A temporary victory, at least.

Jean

Colossal Squid
Supporter
#2
Go Judge!!! I especially liked

Just as the Army has a responsibility not to train soldiers to shoot in the middle of a crowded city street, the Navy has a duty, when it's learning how to hunt with sonar, not to choose a practice range next to a marine sanctuary.
 

monty

Colossal Squid
Staff member
Supporter
#4
at the risk of being impish, though, it's a bit sad that any opportunity to blame whale problems on a military cause gets a lot of press, but I was shocked and saddened by Steve's research that a lot of whale strandings are driven by starvation in otherwise healthy whales, presumably due to overfishing or pollution-related die-offs.

I should ask my dad about the actual discussions the navy has about these issues, since in his retirement he gets invited to consult for the Navy on sonar-related issues. I know they bring in MBARI researchers and whatnot, so it's not as if the Navy refuses to have meaningful dialogue with marine biologists...although they do refuse to have meaningful dialogue with activists, since the activists and Navy treat each other as enemies of convenience... my dad used to give money to Greenpeace for whale conservation, but stopped when he witnessed firsthand that they actually spent a lot of that money on anti-nuclear protests that had nothing to do with whale conservation (and the guy going door-to-door responded to this with "I don't know what you've heard, but I was on the Greenpeace boat and we were the victims" which was not really a good strategy, since my dad could say "well, it sure didn't look that way from the submarine...")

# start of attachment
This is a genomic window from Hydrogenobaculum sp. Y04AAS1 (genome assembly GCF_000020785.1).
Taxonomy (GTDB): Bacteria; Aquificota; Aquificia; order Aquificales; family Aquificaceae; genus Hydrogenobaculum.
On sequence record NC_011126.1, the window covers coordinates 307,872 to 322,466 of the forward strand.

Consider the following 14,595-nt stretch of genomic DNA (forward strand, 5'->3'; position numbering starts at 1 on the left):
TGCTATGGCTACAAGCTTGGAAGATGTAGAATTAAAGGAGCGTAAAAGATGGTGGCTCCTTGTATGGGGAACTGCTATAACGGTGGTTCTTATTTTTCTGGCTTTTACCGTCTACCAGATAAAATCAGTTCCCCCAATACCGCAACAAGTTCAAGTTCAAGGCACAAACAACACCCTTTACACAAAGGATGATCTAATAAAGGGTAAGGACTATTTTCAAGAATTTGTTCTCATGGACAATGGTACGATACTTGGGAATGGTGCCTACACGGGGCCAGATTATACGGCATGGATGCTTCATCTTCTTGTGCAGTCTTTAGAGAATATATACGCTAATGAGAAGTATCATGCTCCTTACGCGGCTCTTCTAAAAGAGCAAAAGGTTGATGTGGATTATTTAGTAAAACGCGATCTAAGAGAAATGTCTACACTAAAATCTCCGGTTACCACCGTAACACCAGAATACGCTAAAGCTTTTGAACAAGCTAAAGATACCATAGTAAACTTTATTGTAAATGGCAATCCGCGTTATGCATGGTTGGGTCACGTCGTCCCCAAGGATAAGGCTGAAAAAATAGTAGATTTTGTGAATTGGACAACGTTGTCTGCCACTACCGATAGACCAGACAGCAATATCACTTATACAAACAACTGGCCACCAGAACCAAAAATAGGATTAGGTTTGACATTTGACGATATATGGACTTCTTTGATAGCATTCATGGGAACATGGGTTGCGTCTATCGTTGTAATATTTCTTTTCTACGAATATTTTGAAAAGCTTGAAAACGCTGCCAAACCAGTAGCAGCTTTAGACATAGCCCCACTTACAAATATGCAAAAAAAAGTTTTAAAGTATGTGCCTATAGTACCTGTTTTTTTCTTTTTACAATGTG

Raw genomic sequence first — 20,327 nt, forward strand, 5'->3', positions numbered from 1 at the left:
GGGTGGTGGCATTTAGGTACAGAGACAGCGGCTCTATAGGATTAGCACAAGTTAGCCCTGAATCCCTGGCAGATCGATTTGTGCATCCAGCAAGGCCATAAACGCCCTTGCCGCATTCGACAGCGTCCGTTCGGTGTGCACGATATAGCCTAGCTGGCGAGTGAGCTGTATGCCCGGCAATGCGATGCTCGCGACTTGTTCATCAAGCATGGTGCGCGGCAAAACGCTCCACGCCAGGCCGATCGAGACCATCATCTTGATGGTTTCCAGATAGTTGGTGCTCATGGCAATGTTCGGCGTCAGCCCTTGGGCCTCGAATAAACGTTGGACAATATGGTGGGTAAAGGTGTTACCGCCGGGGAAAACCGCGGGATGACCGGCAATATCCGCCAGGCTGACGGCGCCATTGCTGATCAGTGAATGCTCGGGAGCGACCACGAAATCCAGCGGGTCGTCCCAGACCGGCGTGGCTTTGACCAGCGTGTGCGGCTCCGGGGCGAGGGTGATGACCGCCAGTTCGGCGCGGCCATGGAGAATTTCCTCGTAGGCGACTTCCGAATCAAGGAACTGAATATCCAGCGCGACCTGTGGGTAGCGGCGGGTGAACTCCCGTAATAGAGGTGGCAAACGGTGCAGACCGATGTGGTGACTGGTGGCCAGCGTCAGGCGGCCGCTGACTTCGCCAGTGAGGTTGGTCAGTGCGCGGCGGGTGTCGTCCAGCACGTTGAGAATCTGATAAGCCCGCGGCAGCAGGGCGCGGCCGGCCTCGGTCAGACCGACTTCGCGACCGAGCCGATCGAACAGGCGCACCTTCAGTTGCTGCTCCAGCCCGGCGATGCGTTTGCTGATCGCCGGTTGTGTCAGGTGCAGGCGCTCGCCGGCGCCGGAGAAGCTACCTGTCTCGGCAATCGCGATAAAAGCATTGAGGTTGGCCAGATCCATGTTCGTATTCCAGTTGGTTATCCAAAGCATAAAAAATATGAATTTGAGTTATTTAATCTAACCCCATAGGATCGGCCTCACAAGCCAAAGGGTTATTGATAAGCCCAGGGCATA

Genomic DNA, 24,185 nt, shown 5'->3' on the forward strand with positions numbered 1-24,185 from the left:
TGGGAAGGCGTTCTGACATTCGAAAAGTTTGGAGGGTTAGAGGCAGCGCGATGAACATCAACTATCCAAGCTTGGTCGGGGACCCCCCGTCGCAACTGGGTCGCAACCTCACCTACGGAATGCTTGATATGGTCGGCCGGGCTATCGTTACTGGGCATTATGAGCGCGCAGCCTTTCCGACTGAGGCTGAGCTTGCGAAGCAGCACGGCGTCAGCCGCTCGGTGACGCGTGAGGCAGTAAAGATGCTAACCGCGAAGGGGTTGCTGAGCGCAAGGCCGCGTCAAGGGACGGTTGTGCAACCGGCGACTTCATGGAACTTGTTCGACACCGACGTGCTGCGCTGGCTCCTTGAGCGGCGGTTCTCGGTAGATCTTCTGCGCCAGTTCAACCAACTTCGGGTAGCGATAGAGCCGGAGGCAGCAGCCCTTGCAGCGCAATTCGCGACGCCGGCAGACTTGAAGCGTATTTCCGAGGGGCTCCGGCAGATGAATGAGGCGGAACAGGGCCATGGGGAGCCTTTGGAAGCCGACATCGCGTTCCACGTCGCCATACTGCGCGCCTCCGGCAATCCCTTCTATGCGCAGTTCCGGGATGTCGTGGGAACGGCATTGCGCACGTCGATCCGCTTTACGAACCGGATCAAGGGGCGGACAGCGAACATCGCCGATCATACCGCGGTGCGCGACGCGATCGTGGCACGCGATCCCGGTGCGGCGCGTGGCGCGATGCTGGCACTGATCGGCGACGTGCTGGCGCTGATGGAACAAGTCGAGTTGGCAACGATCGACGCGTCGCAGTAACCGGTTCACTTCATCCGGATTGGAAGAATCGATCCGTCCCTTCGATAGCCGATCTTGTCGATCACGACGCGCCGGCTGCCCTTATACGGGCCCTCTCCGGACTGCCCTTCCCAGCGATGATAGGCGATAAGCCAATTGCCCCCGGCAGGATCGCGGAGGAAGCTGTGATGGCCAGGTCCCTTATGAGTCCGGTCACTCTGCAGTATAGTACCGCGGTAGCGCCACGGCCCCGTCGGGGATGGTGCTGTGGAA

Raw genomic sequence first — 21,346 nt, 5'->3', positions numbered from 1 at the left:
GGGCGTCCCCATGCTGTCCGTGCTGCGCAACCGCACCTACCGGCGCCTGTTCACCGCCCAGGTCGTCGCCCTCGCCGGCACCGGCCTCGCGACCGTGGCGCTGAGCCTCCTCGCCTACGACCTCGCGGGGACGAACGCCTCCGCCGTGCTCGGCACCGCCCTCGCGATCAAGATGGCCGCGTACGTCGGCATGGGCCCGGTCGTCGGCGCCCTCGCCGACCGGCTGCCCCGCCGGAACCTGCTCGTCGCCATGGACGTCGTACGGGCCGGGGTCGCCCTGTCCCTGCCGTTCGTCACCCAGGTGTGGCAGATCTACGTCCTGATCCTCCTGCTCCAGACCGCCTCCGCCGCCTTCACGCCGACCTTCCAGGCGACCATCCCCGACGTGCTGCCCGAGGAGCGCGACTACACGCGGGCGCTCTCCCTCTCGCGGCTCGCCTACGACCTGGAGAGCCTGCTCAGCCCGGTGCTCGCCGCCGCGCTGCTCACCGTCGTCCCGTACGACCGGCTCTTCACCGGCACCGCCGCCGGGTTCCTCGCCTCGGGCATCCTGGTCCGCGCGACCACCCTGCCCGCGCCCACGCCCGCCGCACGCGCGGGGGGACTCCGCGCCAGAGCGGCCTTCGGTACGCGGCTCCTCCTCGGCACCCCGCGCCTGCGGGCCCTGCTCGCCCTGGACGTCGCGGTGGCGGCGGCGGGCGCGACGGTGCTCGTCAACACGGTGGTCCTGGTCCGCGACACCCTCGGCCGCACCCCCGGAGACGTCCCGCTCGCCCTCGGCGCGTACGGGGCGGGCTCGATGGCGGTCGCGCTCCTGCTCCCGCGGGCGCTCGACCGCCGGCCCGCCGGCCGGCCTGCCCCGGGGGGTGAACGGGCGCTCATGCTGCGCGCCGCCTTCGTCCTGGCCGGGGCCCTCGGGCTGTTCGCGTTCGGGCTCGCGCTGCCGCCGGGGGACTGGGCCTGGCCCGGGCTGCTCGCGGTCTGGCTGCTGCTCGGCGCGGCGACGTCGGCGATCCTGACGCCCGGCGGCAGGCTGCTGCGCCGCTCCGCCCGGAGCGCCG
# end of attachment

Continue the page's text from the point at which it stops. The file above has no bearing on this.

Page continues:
I can imagine that the Navy hasn't done a good job of protecting whales, but I could also imagine that the Navy is bending over backwards about it, but that conservation groups know that if they sue the Navy, they can raise more money, so they may have incentive to blow the problems out of proportion. It would be really interesting to get the inside story on these issues, but presumably what the Navy does and doesn't do with their sonar is classified...
 

Steve O'Shea

Colossal Squid
Supporter
#5
monty;100844 said:
at the risk of being impish, though, it's a bit sad that any opportunity to blame whale problems on a military cause gets a lot of press, but I was shocked and saddened by Steve's research that a lot of whale strandings are driven by starvation in otherwise healthy whales, presumably due to overfishing or pollution-related die-offs.
It is death by 1000 cuts Monty; hunger certainly will be a contributing factor to these strandings, with offshore species (such as pilot whales) driven inshore in search of food, then getting trapped/disoriented in the shallows and stranding as a consequence.

To use this sonar equipment next to a marine sanctuary is unacceptable, even if the effects of this activity are not fully understood (invoke the precautionary principle). It defeats the purpose of establishing the sanctuary, especially should it have been established to protect a unique area/flora/fauna (I don't know the politics/rationale behind this sanctuary). Moreover, I don't know the size of the sanctuary, but should it be small, centred on these islands, then there could well be an inadequate buffering area around it to protect what lies within from the effects of active sonar, rendering the effect of any possible sonar activity in the region immediate and long-lasting (I would like to see whether this activity has any effect on species of non-charismatic nature ... like what the fisherfolk refer to as 'bottom filth', the myriad inverts at the bottom of the food chain).